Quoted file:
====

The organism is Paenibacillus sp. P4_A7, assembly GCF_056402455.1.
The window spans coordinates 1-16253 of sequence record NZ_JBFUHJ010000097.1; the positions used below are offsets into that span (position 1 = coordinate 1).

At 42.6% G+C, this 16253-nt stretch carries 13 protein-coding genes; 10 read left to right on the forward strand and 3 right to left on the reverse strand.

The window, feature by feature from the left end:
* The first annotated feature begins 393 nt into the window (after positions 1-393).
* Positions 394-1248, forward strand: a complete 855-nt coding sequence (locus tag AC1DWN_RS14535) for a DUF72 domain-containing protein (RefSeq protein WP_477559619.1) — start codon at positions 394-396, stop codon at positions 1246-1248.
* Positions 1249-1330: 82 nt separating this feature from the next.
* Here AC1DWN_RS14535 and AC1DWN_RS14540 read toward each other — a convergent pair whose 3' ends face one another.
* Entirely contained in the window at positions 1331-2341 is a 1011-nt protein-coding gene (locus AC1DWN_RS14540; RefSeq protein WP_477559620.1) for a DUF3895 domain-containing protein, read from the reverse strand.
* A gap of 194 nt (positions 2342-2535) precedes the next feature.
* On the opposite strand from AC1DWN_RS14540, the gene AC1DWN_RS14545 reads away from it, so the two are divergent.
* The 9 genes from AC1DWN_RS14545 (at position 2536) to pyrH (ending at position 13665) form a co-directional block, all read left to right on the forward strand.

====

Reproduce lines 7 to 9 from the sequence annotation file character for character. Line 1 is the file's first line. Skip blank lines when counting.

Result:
* Positions 1249-1330: 82 nt separating this feature from the next.
* Here AC1DWN_RS14535 and AC1DWN_RS14540 read toward each other — a convergent pair whose 3' ends face one another.
* Entirely contained in the window at positions 1331-2341 is a 1011-nt protein-coding gene (locus AC1DWN_RS14540; RefSeq protein WP_477559620.1) for a DUF3895 domain-containing protein, read from the reverse strand.